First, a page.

It is not uncommon that the criteria reward the major gifts officer for how many gifts are closed, and the planned giving specialist for how many contact meetings are held with prospects. But such criteria do not encourage teamwork. How about adding as a measure of success the number of major gifts closed through a joint major gift/planned giving solicitation or the number of cultivation or stewardship meetings held with a major gift officer as part of the team?

With such a measure of success known and understood by the development professionals, and with their pay raises and bonuses affected by such criteria, major gifts officers and planned giving specialists will soon find their own ways to work together and create effective teams.

The Major Stumbling Blocks

It seems to be a simple solution, but the major stumbling blocks to instituting such a program are organizational CEO’s and boards of directors. Increasingly, institutional CEO’s are bottom line oriented and less concerned with the long-range impact on their organizations. In some instances, boards of directors are placed in their positions by the same CEO’s and take their cues from them.
Other boards of directors, while more independent, are also driven by annual year-end, bottom-line goals, and need to be convinced that such a change will have an important impact on the organization’s ability to be successful in fundraising.

The key to providing proof that such reorientation of the rewards criteria will amount in more effective fundraising is tracking the impact teamwork has on annual giving derivatives, like planned annual campaign endowment gifts and bequest testamentary contracts over an 18 to 24 month period. These will positively impact annual giving while setting the stage for large-scale, whole estate agreements over the three-five years.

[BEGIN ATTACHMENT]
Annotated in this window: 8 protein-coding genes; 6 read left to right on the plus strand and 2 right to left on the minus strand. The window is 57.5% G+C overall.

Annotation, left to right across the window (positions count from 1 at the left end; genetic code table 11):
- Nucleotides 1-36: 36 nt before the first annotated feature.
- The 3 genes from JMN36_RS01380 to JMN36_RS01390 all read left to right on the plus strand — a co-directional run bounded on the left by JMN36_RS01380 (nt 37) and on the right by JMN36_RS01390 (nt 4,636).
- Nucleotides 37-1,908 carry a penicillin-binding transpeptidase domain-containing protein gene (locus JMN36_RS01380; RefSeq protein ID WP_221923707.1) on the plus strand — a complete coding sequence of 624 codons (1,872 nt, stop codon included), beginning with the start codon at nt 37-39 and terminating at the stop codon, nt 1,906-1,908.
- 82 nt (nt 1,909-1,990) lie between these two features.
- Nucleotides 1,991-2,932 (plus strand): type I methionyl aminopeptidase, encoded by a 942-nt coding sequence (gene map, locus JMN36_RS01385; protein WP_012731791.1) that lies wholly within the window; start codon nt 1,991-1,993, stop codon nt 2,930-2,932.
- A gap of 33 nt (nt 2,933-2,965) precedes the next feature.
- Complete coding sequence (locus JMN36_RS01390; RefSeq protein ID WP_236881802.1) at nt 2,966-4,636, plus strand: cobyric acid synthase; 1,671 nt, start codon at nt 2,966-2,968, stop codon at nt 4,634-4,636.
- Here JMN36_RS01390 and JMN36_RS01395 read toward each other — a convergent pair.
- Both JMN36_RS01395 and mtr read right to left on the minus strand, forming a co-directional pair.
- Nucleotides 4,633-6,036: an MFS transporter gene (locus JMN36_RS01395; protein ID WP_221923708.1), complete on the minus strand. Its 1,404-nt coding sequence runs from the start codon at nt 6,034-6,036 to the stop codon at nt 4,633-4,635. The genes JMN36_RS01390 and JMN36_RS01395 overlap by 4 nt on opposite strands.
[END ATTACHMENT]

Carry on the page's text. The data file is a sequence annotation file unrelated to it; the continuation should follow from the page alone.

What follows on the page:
Why? Because working with major gift officers will sharpen the planned giving specialists’ ability to tell the story, while getting a better sense of the impact long-term, donor-oriented approaches can have will increase the major gift officers’ ability to assist in stewarding such gifts to fruition.

The development department CEO that works with human resources departments to set up such measurable and effective criteria will have better success in getting institutional CEOs and boards to approve such approaches, and will then have a much more effective tool in getting fundraising professionals to try a team approach with greater enthusiasm.

Dr. Jonathan H. Spinner has been involved in the not-for-profit world for 36 years in executive and fundraising positions with small agencies and national and international organizations. He has managed capital and endowment campaigns from the micro to the monster in the United States and Canada, and has personally raised millions of dollars in face-to-face solicitation. Now President of Real Fundraising, he trains campaign solicitors in a unique style that maximizes personal interaction with the donor, and is a speaker and trainer on a wide range of development issues, from major gifts solicitation training to staffing issues in not-for-profits. For more information, visit http://www.real-fundraising.com/